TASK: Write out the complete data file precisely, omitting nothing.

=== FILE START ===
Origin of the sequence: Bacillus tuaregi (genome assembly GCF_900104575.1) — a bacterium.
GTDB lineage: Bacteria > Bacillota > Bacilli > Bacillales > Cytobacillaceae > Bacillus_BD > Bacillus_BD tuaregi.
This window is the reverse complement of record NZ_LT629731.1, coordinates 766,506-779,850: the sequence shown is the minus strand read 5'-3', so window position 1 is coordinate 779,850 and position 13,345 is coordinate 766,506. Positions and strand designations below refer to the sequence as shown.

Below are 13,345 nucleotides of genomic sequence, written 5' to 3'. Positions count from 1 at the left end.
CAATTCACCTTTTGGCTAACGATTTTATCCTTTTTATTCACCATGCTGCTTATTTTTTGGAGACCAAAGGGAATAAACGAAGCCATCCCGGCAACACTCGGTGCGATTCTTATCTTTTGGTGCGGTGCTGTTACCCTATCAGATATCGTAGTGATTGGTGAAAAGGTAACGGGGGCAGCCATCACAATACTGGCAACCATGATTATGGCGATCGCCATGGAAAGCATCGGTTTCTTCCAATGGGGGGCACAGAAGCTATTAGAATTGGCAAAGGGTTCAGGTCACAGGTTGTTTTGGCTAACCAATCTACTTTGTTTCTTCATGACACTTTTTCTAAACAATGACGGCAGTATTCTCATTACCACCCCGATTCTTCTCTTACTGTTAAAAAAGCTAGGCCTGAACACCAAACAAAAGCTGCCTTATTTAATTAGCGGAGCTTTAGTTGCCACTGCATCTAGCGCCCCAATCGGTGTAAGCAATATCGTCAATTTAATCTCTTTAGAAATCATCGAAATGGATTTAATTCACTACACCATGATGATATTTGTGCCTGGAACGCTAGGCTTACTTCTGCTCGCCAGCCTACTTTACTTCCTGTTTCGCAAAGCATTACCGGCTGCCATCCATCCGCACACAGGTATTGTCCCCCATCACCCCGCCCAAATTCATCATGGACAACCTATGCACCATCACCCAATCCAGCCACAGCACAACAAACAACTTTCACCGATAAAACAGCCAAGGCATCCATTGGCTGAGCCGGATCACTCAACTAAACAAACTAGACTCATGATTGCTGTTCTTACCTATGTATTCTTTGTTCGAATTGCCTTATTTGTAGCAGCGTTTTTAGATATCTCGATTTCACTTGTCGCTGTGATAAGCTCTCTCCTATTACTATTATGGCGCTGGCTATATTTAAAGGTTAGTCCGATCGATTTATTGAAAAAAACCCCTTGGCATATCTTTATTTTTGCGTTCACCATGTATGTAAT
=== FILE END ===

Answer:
Origin of the sequence: Bacillus tuaregi (genome assembly GCF_900104575.1) — a bacterium.
GTDB lineage: Bacteria > Bacillota > Bacilli > Bacillales > Cytobacillaceae > Bacillus_BD > Bacillus_BD tuaregi.
This window is the reverse complement of record NZ_LT629731.1, coordinates 766,506-779,850: the sequence shown is the minus strand read 5'-3', so window position 1 is coordinate 779,850 and position 13,345 is coordinate 766,506. Positions and strand designations below refer to the sequence as shown.

Below are 13,345 nucleotides of genomic sequence, written 5' to 3'. Positions count from 1 at the left end.
CAATTCACCTTTTGGCTAACGATTTTATCCTTTTTATTCACCATGCTGCTTATTTTTTGGAGACCAAAGGGAATAAACGAAGCCATCCCGGCAACACTCGGTGCGATTCTTATCTTTTGGTGCGGTGCTGTTACCCTATCAGATATCGTAGTGATTGGTGAAAAGGTAACGGGGGCAGCCATCACAATACTGGCAACCATGATTATGGCGATCGCCATGGAAAGCATCGGTTTCTTCCAATGGGGGGCACAGAAGCTATTAGAATTGGCAAAGGGTTCAGGTCACAGGTTGTTTTGGCTAACCAATCTACTTTGTTTCTTCATGACACTTTTTCTAAACAATGACGGCAGTATTCTCATTACCACCCCGATTCTTCTCTTACTGTTAAAAAAGCTAGGCCTGAACACCAAACAAAAGCTGCCTTATTTAATTAGCGGAGCTTTAGTTGCCACTGCATCTAGCGCCCCAATCGGTGTAAGCAATATCGTCAATTTAATCTCTTTAGAAATCATCGAAATGGATTTAATTCACTACACCATGATGATATTTGTGCCTGGAACGCTAGGCTTACTTCTGCTCGCCAGCCTACTTTACTTCCTGTTTCGCAAAGCATTACCGGCTGCCATCCATCCGCACACAGGTATTGTCCCCCATCACCCCGCCCAAATTCATCATGGACAACCTATGCACCATCACCCAATCCAGCCACAGCACAACAAACAACTTTCACCGATAAAACAGCCAAGGCATCCATTGGCTGAGCCGGATCACTCAACTAAACAAACTAGACTCATGATTGCTGTTCTTACCTATGTATTCTTTGTTCGAATTGCCTTATTTGTAGCAGCGTTTTTAGATATCTCGATTTCACTTGTCGCTGTGATAAGCTCTCTCCTATTACTATTATGGCGCTGGCTATATTTAAAGGTTAGTCCGATCGATTTATTGAAAAAAACCCCTTGGCATATCTTTATTTTTGCGTTCACCATGTATGTAAT